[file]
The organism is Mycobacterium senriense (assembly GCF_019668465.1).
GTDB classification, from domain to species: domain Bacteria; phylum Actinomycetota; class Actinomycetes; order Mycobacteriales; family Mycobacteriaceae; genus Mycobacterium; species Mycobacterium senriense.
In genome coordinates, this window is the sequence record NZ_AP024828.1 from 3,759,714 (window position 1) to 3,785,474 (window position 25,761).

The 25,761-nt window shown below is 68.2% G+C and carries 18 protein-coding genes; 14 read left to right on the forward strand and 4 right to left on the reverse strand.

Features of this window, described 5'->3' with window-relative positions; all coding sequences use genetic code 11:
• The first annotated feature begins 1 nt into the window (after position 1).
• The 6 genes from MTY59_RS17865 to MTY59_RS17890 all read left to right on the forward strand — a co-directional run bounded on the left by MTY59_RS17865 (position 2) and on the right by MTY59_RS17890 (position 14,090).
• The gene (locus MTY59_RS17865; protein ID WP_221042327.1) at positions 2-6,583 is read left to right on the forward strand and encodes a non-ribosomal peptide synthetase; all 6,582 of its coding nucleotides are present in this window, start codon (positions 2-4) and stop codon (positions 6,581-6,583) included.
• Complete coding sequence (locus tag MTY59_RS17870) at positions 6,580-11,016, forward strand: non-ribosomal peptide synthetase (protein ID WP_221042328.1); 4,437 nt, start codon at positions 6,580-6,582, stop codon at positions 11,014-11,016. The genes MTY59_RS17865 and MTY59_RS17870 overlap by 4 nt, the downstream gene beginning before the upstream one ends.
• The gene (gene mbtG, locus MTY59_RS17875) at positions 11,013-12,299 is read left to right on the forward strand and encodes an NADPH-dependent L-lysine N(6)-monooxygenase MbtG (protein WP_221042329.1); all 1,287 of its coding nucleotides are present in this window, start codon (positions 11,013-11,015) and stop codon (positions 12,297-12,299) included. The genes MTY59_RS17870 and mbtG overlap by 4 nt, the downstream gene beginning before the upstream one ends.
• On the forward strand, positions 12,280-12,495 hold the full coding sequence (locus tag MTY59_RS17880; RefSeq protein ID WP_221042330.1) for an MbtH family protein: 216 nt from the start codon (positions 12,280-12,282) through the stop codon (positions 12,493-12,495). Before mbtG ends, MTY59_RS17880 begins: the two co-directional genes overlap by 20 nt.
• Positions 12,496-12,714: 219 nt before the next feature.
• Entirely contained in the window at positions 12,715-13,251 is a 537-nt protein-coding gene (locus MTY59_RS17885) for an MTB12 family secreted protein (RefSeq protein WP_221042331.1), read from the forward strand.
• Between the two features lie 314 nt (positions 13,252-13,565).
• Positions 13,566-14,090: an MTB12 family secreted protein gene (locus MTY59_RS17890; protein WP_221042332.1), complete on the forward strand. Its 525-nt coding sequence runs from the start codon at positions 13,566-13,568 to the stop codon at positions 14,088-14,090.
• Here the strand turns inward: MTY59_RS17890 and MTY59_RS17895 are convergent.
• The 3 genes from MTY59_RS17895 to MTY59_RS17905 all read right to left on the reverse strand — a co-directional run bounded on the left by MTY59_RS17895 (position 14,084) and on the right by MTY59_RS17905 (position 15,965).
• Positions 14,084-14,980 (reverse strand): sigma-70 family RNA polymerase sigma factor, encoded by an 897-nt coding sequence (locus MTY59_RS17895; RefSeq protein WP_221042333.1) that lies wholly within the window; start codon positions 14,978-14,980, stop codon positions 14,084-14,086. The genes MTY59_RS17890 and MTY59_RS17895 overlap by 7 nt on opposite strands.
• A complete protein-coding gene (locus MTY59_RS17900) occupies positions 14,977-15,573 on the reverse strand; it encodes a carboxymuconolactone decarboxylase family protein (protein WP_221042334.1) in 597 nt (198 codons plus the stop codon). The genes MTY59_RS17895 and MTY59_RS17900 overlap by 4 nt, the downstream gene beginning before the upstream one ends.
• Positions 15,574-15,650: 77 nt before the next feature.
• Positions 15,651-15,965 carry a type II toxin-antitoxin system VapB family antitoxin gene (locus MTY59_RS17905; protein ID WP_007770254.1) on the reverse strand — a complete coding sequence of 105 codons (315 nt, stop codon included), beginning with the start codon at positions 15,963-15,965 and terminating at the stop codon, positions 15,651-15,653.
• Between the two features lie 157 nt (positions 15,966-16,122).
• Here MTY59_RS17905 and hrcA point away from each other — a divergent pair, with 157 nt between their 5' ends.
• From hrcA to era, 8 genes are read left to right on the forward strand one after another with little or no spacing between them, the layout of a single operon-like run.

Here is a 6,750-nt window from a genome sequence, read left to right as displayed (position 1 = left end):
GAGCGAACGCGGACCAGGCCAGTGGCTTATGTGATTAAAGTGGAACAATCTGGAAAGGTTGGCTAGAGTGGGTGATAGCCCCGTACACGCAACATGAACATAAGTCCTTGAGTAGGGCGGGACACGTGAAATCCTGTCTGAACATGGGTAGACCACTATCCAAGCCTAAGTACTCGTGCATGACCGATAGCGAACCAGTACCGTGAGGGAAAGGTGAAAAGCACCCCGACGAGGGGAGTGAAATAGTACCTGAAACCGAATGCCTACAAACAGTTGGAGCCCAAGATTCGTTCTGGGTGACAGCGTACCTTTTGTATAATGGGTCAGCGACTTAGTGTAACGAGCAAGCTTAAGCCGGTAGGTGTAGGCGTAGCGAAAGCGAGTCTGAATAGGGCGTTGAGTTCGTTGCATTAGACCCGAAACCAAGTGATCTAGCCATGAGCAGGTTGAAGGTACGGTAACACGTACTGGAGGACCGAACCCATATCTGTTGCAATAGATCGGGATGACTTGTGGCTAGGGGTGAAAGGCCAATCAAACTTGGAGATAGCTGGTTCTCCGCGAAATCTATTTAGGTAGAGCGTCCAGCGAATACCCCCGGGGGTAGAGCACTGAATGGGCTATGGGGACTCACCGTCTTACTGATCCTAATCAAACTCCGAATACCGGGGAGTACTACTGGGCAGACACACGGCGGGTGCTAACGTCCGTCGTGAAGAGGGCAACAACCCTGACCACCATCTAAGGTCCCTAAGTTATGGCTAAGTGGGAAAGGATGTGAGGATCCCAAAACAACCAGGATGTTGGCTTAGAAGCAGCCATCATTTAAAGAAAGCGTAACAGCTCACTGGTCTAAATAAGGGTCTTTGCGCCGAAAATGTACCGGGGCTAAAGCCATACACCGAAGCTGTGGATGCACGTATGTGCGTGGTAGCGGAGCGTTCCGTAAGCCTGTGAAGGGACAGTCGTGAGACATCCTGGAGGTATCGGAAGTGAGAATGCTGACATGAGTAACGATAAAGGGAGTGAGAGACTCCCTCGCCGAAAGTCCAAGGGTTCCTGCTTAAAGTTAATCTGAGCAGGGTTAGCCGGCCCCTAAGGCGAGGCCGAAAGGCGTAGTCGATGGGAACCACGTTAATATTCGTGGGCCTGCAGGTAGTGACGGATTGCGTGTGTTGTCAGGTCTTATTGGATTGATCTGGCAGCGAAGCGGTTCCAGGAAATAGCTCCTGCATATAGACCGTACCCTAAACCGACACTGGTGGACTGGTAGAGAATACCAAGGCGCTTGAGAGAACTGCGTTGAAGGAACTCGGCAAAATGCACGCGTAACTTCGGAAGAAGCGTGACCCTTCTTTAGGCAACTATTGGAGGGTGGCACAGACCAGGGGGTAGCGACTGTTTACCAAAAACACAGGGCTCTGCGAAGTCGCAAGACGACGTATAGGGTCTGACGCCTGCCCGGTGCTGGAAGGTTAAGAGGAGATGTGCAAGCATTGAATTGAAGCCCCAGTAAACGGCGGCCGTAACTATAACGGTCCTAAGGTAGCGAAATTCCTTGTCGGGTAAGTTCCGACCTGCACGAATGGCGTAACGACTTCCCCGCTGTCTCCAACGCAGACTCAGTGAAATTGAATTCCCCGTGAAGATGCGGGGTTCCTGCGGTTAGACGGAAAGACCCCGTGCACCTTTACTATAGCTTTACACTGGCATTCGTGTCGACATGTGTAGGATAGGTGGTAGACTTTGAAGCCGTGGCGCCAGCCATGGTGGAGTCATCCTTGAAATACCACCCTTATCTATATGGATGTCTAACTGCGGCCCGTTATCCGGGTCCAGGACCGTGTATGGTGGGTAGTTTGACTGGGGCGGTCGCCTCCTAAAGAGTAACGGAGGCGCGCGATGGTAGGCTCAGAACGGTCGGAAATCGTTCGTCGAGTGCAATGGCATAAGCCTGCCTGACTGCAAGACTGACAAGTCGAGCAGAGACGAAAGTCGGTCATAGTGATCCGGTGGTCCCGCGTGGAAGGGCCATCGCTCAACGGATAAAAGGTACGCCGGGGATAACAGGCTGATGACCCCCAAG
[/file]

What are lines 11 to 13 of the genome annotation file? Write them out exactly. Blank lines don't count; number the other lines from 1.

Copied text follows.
• On the forward strand, positions 12,280-12,495 hold the full coding sequence (locus tag MTY59_RS17880; RefSeq protein ID WP_221042330.1) for an MbtH family protein: 216 nt from the start codon (positions 12,280-12,282) through the stop codon (positions 12,493-12,495). Before mbtG ends, MTY59_RS17880 begins: the two co-directional genes overlap by 20 nt.
• Positions 12,496-12,714: 219 nt before the next feature.
• Entirely contained in the window at positions 12,715-13,251 is a 537-nt protein-coding gene (locus MTY59_RS17885) for an MTB12 family secreted protein (RefSeq protein WP_221042331.1), read from the forward strand.